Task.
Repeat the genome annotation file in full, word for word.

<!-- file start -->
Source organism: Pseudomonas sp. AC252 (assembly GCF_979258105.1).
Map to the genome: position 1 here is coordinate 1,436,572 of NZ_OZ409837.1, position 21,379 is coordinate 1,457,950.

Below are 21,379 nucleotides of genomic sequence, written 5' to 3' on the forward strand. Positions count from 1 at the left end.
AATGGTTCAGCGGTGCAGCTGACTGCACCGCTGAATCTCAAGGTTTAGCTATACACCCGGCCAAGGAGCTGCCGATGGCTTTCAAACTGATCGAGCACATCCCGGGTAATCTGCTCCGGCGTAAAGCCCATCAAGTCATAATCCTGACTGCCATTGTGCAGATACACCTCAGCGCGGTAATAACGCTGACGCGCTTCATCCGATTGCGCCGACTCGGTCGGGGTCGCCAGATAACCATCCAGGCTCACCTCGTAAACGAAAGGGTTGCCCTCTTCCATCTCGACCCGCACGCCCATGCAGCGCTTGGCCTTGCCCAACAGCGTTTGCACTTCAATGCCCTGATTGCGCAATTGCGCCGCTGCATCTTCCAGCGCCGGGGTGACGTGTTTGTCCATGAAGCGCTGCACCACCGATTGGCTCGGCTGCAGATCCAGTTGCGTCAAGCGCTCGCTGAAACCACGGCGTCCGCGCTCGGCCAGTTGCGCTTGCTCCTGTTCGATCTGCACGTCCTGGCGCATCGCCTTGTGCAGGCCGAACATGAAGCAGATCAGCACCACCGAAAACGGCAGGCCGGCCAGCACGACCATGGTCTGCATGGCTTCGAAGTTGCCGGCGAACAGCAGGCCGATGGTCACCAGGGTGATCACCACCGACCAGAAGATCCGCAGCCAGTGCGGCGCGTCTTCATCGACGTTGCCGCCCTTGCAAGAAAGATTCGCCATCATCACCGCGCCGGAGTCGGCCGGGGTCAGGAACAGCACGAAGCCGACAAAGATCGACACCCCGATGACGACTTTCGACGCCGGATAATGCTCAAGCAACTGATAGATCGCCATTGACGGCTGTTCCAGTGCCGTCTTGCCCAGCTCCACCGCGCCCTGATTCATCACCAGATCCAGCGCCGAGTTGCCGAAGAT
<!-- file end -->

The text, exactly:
Source organism: Pseudomonas sp. AC252 (assembly GCF_979258105.1).
Map to the genome: position 1 here is coordinate 1,436,572 of NZ_OZ409837.1, position 21,379 is coordinate 1,457,950.

Below are 21,379 nucleotides of genomic sequence, written 5' to 3' on the forward strand. Positions count from 1 at the left end.
AATGGTTCAGCGGTGCAGCTGACTGCACCGCTGAATCTCAAGGTTTAGCTATACACCCGGCCAAGGAGCTGCCGATGGCTTTCAAACTGATCGAGCACATCCCGGGTAATCTGCTCCGGCGTAAAGCCCATCAAGTCATAATCCTGACTGCCATTGTGCAGATACACCTCAGCGCGGTAATAACGCTGACGCGCTTCATCCGATTGCGCCGACTCGGTCGGGGTCGCCAGATAACCATCCAGGCTCACCTCGTAAACGAAAGGGTTGCCCTCTTCCATCTCGACCCGCACGCCCATGCAGCGCTTGGCCTTGCCCAACAGCGTTTGCACTTCAATGCCCTGATTGCGCAATTGCGCCGCTGCATCTTCCAGCGCCGGGGTGACGTGTTTGTCCATGAAGCGCTGCACCACCGATTGGCTCGGCTGCAGATCCAGTTGCGTCAAGCGCTCGCTGAAACCACGGCGTCCGCGCTCGGCCAGTTGCGCTTGCTCCTGTTCGATCTGCACGTCCTGGCGCATCGCCTTGTGCAGGCCGAACATGAAGCAGATCAGCACCACCGAAAACGGCAGGCCGGCCAGCACGACCATGGTCTGCATGGCTTCGAAGTTGCCGGCGAACAGCAGGCCGATGGTCACCAGGGTGATCACCACCGACCAGAAGATCCGCAGCCAGTGCGGCGCGTCTTCATCGACGTTGCCGCCCTTGCAAGAAAGATTCGCCATCATCACCGCGCCGGAGTCGGCCGGGGTCAGGAACAGCACGAAGCCGACAAAGATCGACACCCCGATGACGACTTTCGACGCCGGATAATGCTCAAGCAACTGATAGATCGCCATTGACGGCTGTTCCAGTGCCGTCTTGCCCAGCTCCACCGCGCCCTGATTCATCACCAGATCCAGCGCCGAGTTGCCGAAGAT